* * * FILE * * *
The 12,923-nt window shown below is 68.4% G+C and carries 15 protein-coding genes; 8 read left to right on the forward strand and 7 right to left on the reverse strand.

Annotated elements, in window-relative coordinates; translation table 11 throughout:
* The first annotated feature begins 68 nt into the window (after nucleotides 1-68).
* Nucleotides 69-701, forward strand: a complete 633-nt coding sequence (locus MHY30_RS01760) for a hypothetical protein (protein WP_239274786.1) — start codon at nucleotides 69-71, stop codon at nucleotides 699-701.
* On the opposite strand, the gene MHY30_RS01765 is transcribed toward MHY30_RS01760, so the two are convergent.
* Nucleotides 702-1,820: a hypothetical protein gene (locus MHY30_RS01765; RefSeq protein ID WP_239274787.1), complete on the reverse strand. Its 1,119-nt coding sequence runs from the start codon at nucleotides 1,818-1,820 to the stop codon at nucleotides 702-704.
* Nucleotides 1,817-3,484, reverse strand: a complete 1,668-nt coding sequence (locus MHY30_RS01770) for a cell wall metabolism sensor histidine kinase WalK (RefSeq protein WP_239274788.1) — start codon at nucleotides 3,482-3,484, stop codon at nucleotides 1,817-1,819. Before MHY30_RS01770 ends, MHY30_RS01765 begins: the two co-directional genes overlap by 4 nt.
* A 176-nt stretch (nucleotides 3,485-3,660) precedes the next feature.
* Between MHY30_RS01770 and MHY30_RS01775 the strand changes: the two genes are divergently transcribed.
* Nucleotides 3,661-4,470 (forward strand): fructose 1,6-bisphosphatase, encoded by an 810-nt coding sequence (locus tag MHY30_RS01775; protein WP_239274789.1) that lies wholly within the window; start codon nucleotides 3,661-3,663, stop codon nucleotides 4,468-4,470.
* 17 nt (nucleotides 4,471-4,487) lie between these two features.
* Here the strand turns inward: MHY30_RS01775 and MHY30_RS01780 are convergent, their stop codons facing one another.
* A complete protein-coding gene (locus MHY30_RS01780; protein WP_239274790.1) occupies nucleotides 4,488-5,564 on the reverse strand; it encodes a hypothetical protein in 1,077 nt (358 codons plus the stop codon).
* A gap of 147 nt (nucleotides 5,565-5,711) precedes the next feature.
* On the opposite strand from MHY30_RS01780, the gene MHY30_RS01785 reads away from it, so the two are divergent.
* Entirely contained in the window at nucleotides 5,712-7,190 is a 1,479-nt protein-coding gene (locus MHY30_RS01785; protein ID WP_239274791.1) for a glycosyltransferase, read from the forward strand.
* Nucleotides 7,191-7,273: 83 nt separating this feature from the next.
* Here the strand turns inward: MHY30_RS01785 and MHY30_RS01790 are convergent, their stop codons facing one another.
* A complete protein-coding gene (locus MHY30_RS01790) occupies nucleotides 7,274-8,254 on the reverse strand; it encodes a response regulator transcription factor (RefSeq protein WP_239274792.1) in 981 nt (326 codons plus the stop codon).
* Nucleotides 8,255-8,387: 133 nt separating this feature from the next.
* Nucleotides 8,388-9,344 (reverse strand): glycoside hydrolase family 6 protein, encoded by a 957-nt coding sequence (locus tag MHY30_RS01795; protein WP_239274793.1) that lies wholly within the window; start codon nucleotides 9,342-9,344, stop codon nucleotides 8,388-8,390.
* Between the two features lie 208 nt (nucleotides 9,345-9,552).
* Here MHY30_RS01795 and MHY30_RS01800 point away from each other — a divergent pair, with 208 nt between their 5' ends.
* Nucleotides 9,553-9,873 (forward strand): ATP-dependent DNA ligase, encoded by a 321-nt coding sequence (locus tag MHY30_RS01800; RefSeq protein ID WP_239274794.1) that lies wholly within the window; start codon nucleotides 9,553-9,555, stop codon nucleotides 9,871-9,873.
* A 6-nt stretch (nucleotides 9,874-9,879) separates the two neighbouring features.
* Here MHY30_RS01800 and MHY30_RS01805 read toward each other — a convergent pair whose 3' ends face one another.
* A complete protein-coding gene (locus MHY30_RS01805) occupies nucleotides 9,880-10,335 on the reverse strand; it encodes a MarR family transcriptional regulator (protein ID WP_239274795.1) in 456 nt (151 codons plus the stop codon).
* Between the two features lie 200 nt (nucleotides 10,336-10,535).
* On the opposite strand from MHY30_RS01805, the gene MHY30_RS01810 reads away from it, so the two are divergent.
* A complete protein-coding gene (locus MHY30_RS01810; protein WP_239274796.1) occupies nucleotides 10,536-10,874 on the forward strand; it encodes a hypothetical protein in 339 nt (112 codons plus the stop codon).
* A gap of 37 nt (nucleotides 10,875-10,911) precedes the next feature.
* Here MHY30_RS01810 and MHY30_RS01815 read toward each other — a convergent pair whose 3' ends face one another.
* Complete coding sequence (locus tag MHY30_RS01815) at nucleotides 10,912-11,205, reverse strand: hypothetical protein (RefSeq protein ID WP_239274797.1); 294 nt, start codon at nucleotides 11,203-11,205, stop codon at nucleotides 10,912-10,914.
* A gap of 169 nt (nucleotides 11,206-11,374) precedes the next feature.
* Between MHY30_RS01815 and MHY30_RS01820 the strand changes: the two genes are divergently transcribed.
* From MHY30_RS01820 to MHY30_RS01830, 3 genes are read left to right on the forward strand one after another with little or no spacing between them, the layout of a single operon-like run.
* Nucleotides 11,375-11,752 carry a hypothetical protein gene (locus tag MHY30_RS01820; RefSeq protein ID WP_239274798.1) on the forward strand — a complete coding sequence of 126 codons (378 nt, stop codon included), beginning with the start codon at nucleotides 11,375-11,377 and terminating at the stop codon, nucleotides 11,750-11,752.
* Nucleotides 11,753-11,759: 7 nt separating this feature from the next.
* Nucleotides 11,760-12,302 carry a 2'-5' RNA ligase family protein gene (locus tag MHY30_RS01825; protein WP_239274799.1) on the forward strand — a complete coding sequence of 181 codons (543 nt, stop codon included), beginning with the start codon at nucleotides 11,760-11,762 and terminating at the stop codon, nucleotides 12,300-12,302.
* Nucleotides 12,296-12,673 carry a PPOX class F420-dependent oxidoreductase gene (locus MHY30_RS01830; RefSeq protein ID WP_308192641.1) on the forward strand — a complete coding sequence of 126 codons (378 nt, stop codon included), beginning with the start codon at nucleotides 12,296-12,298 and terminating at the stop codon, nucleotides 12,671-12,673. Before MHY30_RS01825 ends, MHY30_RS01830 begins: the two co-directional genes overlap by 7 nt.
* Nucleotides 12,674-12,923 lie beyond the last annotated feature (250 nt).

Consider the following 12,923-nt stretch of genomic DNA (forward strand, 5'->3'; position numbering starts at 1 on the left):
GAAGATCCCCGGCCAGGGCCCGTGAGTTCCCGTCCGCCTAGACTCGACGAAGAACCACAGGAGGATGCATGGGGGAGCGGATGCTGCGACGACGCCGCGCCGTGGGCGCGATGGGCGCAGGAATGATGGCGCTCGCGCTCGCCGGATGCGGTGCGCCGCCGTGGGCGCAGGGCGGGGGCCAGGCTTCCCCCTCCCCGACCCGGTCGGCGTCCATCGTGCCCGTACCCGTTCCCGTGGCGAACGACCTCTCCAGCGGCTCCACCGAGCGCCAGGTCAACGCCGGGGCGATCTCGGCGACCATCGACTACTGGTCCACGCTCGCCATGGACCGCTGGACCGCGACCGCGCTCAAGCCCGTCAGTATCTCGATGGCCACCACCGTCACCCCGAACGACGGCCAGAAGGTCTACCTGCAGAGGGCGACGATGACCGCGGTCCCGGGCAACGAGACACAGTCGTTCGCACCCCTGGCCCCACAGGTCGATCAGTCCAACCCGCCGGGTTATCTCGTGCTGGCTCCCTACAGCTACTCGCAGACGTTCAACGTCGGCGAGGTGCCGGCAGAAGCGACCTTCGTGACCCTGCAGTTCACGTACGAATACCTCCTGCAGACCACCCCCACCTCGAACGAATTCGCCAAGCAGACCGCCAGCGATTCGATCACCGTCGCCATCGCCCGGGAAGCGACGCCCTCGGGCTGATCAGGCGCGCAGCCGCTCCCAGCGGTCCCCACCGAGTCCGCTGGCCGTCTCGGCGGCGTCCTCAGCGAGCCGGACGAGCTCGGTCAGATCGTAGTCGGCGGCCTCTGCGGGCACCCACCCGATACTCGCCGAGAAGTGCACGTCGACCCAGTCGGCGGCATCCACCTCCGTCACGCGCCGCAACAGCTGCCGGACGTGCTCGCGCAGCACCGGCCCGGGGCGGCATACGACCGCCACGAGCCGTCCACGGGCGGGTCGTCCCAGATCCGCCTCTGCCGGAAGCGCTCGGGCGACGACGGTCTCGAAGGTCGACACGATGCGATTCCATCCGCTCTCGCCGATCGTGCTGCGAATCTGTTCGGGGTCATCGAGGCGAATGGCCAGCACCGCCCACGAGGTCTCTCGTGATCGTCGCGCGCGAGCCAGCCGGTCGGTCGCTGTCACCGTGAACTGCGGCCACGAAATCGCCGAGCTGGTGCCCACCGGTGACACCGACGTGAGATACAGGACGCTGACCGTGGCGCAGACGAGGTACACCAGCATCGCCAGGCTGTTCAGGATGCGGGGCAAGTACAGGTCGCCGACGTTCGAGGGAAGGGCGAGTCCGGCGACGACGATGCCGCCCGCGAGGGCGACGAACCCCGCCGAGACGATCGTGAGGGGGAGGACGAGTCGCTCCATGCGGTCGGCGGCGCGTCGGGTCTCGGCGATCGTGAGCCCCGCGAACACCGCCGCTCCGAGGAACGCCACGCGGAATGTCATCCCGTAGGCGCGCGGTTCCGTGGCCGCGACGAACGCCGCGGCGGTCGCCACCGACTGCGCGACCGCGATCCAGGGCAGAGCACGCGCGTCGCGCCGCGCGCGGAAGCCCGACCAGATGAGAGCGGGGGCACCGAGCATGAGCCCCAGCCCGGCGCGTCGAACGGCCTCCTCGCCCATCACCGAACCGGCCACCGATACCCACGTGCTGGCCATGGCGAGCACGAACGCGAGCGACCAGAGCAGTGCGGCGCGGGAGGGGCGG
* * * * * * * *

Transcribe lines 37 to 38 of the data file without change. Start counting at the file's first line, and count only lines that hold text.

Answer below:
* Nucleotides 11,375-11,752 carry a hypothetical protein gene (locus tag MHY30_RS01820; RefSeq protein ID WP_239274798.1) on the forward strand — a complete coding sequence of 126 codons (378 nt, stop codon included), beginning with the start codon at nucleotides 11,375-11,377 and terminating at the stop codon, nucleotides 11,750-11,752.
* Nucleotides 11,753-11,759: 7 nt separating this feature from the next.